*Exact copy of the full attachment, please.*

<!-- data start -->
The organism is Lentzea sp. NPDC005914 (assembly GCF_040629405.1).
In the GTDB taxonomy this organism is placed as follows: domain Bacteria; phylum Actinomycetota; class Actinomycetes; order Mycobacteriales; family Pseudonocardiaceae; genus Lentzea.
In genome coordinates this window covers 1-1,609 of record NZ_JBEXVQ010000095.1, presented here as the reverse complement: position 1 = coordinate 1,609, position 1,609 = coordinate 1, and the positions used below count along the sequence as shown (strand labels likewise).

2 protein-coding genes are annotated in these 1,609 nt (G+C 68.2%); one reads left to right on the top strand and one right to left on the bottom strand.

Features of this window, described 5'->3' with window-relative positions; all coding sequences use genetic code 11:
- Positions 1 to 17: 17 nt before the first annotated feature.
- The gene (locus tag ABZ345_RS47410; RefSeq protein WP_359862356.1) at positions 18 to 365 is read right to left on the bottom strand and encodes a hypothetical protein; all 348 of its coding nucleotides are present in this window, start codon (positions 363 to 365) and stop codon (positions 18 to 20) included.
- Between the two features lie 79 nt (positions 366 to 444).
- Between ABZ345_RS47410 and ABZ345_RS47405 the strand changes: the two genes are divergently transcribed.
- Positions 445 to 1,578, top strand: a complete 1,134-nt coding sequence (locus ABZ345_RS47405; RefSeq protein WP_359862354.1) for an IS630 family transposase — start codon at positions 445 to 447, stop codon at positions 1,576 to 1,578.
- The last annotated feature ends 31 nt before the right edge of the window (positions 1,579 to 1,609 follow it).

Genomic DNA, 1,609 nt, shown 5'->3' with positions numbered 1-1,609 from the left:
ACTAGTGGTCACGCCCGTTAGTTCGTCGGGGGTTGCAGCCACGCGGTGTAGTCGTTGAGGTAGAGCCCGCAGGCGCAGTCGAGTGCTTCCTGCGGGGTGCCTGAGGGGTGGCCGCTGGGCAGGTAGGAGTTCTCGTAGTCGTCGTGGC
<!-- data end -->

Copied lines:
The organism is Lentzea sp. NPDC005914 (assembly GCF_040629405.1).
In the GTDB taxonomy this organism is placed as follows: domain Bacteria; phylum Actinomycetota; class Actinomycetes; order Mycobacteriales; family Pseudonocardiaceae; genus Lentzea.
In genome coordinates this window covers 1-1,609 of record NZ_JBEXVQ010000095.1, presented here as the reverse complement: position 1 = coordinate 1,609, position 1,609 = coordinate 1, and the positions used below count along the sequence as shown (strand labels likewise).

2 protein-coding genes are annotated in these 1,609 nt (G+C 68.2%); one reads left to right on the top strand and one right to left on the bottom strand.

Features of this window, described 5'->3' with window-relative positions; all coding sequences use genetic code 11:
- Positions 1 to 17: 17 nt before the first annotated feature.
- The gene (locus tag ABZ345_RS47410; RefSeq protein WP_359862356.1) at positions 18 to 365 is read right to left on the bottom strand and encodes a hypothetical protein; all 348 of its coding nucleotides are present in this window, start codon (positions 363 to 365) and stop codon (positions 18 to 20) included.
- Between the two features lie 79 nt (positions 366 to 444).
- Between ABZ345_RS47410 and ABZ345_RS47405 the strand changes: the two genes are divergently transcribed.
- Positions 445 to 1,578, top strand: a complete 1,134-nt coding sequence (locus ABZ345_RS47405; RefSeq protein WP_359862354.1) for an IS630 family transposase — start codon at positions 445 to 447, stop codon at positions 1,576 to 1,578.
- The last annotated feature ends 31 nt before the right edge of the window (positions 1,579 to 1,609 follow it).

Genomic DNA, 1,609 nt, shown 5'->3' with positions numbered 1-1,609 from the left:
ACTAGTGGTCACGCCCGTTAGTTCGTCGGGGGTTGCAGCCACGCGGTGTAGTCGTTGAGGTAGAGCCCGCAGGCGCAGTCGAGTGCTTCCTGCGGGGTGCCTGAGGGGTGGCCGCTGGGCAGGTAGGAGTTCTCGTAGTCGTCGTGGC